Data Privacy and Security


Want to Excel at Customer Engagement? Respect Consumer Privacy

Georgia Glanville Harrison By Georgia Glanville Harrison Aug 18 2021

Back in 2011, I did my dissertation on online advertising and the European Union's Unfair Commercial Practices Directive (UCPD). While studying for the final year of my law degree, I'd come to the conclusion that tracking users online without appropriate consent and then using information from those tracking efforts to target them in ways they often didn't understand was the wrong thing to do. In my view, these interactions didn't allow for the human nuance that would be expected as part of an in-person sale and made it more likely that the vulnerable would not be sufficiently protected.

This was several years before the passage of the EU's General Data Protection Regulation (GDPR), when consumers and regulators alike were less focused on data privacy, so the position I took—that online behavioral advertising and the use of cookies violated the UCPD—was a bit of an outlier, but something I strongly believed in. However, when you fast-forward a decade, it's clear that both consumer sentiment and regulatory focus are in a very different place when it comes to cookies and consumer data tracking. And while it's been a bumpy transition at times, I think it's clearly been a change for the better.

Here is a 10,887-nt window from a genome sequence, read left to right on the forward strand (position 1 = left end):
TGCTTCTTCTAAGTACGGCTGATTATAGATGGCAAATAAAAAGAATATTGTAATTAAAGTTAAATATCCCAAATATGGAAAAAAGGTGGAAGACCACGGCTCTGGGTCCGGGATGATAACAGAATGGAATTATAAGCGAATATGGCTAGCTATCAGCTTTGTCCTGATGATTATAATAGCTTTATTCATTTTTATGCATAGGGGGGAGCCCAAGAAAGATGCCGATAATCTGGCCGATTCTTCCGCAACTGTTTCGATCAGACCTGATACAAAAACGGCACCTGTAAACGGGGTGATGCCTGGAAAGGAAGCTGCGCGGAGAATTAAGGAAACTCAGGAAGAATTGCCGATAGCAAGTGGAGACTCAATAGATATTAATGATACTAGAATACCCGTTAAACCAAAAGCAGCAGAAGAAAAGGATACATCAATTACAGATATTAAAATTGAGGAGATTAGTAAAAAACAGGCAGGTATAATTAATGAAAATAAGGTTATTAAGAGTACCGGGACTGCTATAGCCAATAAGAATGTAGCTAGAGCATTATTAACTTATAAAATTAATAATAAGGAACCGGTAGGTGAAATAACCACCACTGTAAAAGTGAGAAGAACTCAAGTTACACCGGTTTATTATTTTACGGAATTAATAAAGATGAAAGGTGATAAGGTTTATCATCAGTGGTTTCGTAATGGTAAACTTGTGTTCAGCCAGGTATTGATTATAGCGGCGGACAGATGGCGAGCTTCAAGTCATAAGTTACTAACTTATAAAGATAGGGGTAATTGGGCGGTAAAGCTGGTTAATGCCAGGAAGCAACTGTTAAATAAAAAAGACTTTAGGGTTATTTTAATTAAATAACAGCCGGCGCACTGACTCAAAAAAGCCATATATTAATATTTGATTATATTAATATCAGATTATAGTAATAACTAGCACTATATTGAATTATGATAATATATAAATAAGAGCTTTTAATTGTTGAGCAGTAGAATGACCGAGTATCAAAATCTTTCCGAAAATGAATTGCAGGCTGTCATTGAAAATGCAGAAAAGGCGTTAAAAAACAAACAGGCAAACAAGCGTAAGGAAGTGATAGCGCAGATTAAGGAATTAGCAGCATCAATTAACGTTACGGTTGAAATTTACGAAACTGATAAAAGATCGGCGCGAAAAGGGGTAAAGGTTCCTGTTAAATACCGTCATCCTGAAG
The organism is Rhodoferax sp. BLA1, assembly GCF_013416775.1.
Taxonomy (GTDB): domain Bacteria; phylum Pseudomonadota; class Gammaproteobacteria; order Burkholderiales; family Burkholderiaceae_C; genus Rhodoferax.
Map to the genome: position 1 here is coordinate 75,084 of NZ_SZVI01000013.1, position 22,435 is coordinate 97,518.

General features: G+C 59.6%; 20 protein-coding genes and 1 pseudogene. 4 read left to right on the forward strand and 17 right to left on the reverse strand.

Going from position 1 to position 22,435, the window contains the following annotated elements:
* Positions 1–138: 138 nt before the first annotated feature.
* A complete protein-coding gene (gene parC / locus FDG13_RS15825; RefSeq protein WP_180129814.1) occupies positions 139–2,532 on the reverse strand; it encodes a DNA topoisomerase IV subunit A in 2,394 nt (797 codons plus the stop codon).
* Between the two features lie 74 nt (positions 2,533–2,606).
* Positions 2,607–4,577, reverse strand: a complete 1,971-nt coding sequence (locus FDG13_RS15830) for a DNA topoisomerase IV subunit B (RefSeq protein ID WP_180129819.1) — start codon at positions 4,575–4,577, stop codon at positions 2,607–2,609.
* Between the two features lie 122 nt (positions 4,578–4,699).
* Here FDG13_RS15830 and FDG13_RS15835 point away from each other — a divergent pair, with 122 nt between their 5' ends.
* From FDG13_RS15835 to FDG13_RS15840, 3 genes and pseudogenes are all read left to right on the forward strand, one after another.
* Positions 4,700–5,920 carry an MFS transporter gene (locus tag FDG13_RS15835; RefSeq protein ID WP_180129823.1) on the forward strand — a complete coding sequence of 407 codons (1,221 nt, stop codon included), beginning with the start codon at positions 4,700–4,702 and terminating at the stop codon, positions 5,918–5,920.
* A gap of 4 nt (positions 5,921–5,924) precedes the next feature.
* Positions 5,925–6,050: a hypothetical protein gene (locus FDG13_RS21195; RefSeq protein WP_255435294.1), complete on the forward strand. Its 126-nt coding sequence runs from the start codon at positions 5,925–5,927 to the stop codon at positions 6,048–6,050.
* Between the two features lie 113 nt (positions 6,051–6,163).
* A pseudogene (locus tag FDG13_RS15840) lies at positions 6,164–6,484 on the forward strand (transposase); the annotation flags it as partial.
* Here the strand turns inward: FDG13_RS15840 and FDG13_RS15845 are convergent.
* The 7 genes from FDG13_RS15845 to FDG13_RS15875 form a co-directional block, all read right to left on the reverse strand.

In the intervening years, my experiences working with a procession of thoughtful, conscientious brands has shown me that respecting consumer privacy is the precursor to brilliant customer engagement. Companies who position themselves to be agile with communication in and out of their products are able to not just collect meaningful legal consent (where needed)—they're also able to go above and beyond to better understand and engage with the human emotions driving their customers' interactions with their brand. Whether you're looking at Bloom & Wild's influential campaign that gave users the ability to opt out of Mother's Day campaigns or Headspace's use of data to serve up content that's meaningful for their audience, it's clear that we're in a pivotal moment—one where being an ally to privacy-savvy consumers is essential to building lasting customer relationships.

While brands who proactively adapt to these higher standards are setting themselves up for future success, those that don't risk undermining their marketing efforts. That's the challenge here—if you don't respect customers' privacy concerns and take steps to request and honor individual user consent, you may find yourself unable to collect essential first-party data that's required to make your customer engagement strategy work. And if your rival brands do take this approach seriously, the result may be a significant competitive edge that sets them up for success while you're left behind.


Georgia Glanville Harrison

Georgia Glanville Harrison

Georgia Harrison is the Director, Customer Success, EMEA at Braze. When she’s not trying to hack the Braze platform with webhooks, you’ll find her re-watching Eurovision and cuddling her two Burmese cats, Nala and Roo.

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